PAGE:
Armed group storms Popeyes demanding chicken sandwiches |

Armed group storms Popeyes demanding chicken sandwiches

Chris Pastrick
Employees at a Popeyes in Houston say five people — one armed — rushed the restaurant demanding chicken sandwiches.

Hey, when you need a chicken sandwich … you need a chicken sandwich.

But launching an all-out assault on Popeyes is probably not the best way to go about it.

Especially when you’re lugging an infant around.

According to a report from ABC13 News in Houston, a group of people — two women and three men and a baby — going through a Popeyes’ drive-thru Monday night were informed the restaurant had unfortunately sold out of chicken sandwiches. (It was Labor Day, after all. The chicken sandwich holiday.)

Well, they didn’t take the news so well.

Employees at Popeyes told ABC13 that the five people parked and hopped out of their black SUV and rushed the door, one of the men brandishing a gun.

“One of the males became enraged, pulled a pistol and threatened the employees of the store because they didn’t have a chicken sandwich,” Houston police spokesman Larry Crowson said.

According to ABC13, police said they tried to get inside.

Police said a worker managed to lock the door and keep them outside. Police said the group had left the child in the SUV.

Luckily, no one was injured. Police are continuing to look for the suspects.

No word on whether the restaurant has managed to get more chicken sandwiches.

Chris Pastrick is a Tribune-Review digital producer. You can contact Chris at 412-320-7898, [email protected] or via Twitter .

Categories: News | Top Stories | World
TribLIVE commenting policy

You are solely responsible for your comments and by using you agree to our Terms of Service.

We moderate comments. Our goal is to provide substantive commentary for a general readership. By screening submissions, we provide a space where readers can share intelligent and informed commentary that enhances the quality of our news and information.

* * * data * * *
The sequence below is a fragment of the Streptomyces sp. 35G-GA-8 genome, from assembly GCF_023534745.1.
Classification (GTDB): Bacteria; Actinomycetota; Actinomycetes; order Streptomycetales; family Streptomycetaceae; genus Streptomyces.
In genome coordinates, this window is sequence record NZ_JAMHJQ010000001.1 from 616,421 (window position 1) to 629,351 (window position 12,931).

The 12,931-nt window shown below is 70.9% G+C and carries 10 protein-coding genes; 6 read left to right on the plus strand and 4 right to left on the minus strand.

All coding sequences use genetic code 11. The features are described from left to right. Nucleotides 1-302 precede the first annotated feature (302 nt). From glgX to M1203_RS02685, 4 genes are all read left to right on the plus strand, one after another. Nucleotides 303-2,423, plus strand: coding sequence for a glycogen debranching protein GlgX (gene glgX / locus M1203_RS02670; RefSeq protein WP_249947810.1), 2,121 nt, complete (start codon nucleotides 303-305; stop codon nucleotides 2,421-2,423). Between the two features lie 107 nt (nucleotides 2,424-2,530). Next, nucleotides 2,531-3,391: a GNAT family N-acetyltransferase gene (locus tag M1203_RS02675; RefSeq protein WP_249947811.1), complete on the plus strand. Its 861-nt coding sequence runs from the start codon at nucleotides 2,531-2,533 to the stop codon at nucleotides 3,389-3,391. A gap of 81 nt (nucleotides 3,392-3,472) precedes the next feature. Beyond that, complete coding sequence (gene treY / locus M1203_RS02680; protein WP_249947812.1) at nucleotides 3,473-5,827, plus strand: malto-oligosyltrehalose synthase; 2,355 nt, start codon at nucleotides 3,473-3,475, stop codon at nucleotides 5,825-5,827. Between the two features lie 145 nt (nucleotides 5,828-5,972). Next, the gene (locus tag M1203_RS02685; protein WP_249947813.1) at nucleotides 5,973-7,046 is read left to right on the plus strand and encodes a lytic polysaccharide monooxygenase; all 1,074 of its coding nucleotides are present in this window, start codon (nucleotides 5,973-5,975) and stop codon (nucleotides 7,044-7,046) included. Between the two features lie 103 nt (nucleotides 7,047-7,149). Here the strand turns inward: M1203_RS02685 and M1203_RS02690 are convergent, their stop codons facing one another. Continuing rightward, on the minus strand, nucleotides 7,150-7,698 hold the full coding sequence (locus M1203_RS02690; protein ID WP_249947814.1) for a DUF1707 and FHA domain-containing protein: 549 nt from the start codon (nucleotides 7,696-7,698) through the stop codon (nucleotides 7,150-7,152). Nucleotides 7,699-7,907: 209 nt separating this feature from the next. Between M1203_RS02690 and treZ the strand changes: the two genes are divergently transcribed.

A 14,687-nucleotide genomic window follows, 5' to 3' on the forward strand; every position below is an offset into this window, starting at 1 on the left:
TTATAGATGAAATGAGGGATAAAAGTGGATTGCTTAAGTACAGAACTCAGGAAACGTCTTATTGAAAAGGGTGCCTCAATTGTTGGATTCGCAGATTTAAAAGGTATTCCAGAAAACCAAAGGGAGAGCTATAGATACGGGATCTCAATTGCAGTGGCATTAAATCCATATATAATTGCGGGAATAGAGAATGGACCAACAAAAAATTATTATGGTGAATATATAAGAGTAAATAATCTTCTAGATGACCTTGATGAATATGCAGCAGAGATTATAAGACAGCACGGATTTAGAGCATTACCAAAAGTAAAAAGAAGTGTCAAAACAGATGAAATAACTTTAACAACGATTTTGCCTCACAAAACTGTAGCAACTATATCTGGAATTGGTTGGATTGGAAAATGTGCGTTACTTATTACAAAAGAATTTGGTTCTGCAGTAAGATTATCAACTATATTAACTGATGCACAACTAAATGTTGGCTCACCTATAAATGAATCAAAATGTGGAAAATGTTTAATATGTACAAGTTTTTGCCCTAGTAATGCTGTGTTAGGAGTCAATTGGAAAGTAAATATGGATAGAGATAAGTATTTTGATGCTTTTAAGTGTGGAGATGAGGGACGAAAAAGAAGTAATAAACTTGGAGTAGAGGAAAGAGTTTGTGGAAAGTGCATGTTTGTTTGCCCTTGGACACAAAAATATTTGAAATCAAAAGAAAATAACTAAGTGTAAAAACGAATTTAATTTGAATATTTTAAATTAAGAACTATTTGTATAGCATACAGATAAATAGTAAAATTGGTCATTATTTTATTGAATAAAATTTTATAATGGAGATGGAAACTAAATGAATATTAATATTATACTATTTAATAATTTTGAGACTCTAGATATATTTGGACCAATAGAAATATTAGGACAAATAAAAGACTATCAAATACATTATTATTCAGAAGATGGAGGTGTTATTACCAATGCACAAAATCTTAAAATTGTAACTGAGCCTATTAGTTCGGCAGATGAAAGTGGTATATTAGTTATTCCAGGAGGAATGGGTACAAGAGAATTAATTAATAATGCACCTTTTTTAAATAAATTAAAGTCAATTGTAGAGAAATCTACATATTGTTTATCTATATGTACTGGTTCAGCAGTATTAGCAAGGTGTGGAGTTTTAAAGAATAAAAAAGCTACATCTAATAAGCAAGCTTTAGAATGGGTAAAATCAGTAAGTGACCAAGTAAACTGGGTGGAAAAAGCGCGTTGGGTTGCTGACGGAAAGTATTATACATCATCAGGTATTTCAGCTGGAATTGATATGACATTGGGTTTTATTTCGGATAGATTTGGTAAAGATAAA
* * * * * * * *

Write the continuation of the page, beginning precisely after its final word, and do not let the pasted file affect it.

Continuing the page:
While most comments will be posted if they are on-topic and not abusive, moderating decisions are subjective. We will make them as carefully and consistently as we can. Because of the volume of reader comments, we cannot review individual moderation decisions with readers.

We value thoughtful comments representing a range of views that make their point quickly and politely. We make an effort to protect discussions from repeated comments either by the same reader or different readers

We follow the same standards for taste as the daily newspaper. A few things we won't tolerate: personal attacks, obscenity, vulgarity, profanity (including expletives and letters followed by dashes), commercial promotion, impersonations, incoherence, proselytizing and SHOUTING. Don't include URLs to Web sites.

We do not edit comments. They are either approved or deleted. We reserve the right to edit a comment that is quoted or excerpted in an article. In this case, we may fix spelling and punctuation.

We welcome strong opinions and criticism of our work, but we don't want comments to become bogged down with discussions of our policies and we will moderate accordingly.

We appreciate it when readers and people quoted in articles or blog posts point out errors of fact or emphasis and will investigate all assertions. But these suggestions should be sent via e-mail. To avoid distracting other readers, we won't publish comments that suggest a correction. Instead, corrections will be made in a blog post or in an article.